Jesus is speaking about more than hunger. There are many effects of poverty — poor health, hunger, thirst, inadequate clothing, inadequate shelter, despair, discouragement, depressed spirits, social isolation, marginalization and even oppression. Despite an enlightened social services network in Vermont, all of these effects of poverty are experienced by people in our own communities, throughout Vermont and the nation.
Even worse, the level of poverty in developing countries is unimaginable. And one of the worst effects of poverty is that no one seems to care that there is no end, no hope in sight; yet there is plentitude in the world.
Just as our prayer expresses what we believe, our actions tangibly demonstrate what we believe. Our faith should move us to be evermore charitable.
Blessed Oscar A. Romero, a late archbishop of San Salvador, reflecting on the depth of poverty and injustice in his native land commented: “We cannot do everything, and there is a sense of liberation in realizing that. This enables us to do something and do it very well. It may be incomplete, but at least it is a beginning, a step along the way, an opportunity for the Lord’s grace to enter and do the rest.”
In addressing the problems of poverty in Vermont, the United States and the world, the Church long has been in a leadership position. Programs operated at the parish, diocesan and national levels are significant sources of help to the impoverished. In Vermont, The Bishop’s Fund and The Bishop deGoesbriand Appeal
for Human Advancement support many such activities.
Catholic Relief Services has a presence in more than 100 countries and annually delivers emergency
relief supplies to about 100 million people suffering the effects of natural disasters. It works with local
people on tangible development and redevelopment projects, enabling transformative improvement in people’s lives.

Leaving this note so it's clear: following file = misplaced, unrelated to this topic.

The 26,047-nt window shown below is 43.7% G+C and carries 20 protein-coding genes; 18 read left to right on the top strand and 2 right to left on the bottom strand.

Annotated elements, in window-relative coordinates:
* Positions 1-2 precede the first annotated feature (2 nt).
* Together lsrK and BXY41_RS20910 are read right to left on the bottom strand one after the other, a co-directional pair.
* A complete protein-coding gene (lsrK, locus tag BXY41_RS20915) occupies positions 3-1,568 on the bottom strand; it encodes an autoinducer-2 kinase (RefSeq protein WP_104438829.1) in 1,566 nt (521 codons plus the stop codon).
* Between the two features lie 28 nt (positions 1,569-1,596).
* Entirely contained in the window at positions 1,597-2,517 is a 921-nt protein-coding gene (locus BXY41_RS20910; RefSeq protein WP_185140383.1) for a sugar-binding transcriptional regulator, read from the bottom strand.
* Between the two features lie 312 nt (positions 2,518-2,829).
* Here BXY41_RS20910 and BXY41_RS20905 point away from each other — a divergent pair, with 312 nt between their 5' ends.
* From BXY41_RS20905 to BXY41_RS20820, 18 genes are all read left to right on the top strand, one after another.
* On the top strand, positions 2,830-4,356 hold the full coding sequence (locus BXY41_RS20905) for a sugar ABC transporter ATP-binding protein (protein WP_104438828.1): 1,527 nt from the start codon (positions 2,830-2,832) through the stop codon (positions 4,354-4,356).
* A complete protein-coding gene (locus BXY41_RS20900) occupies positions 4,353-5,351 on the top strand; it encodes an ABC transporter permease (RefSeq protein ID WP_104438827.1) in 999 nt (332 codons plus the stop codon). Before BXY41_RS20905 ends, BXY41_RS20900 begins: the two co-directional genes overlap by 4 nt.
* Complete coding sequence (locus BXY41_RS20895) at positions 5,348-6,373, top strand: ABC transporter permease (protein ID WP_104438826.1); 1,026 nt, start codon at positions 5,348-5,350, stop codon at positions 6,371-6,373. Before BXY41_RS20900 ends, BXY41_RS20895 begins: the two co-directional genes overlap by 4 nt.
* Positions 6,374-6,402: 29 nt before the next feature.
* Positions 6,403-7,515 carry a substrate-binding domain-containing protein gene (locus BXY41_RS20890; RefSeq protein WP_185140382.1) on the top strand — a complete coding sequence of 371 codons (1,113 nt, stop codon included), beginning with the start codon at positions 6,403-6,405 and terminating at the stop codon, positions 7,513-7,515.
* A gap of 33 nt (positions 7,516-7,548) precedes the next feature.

Although charitable giving is part of charity, there is more to it. We must not think that the solution is simply to throw money at a problem. The core of charity is love. How do we love someone? We spend some time with that person. Ordinary acts of kindness and genuine concern, being involved in the lives and the wellbeing of others and providing encouragement all are simple illustrations of that kind of charity. It is particularly charitable when such acts are done for those marginalized by society and when we are conscious of them as Christ in disguise.
Many Vermont Catholics actively engage in the corporal and spiritual works of mercy through formal channels. Others perform them quietly. I applaud the many who are doing those works of mercy.
Jesus reminds us, “This is how all will know that you are my disciples, if you have love for one another” (Jn 13:35). Would He be happy with what we are doing? Or would He suggest how we might do a little more in caring for His people who are suffering?
As we become more involved in some concrete aspect of caring for God’s people, we transform our faith into action and delight the Lord.
Deacon Pete Gummere, director of the Permanent Diaconate for the Diocese of Burlington, serves at Corpus Christi Parish, St. Johnsbury. He is a bioethicist and an adjunct faculty member at Josephinum Diaconate Institute where he teaches courses in medical morality and moral theology.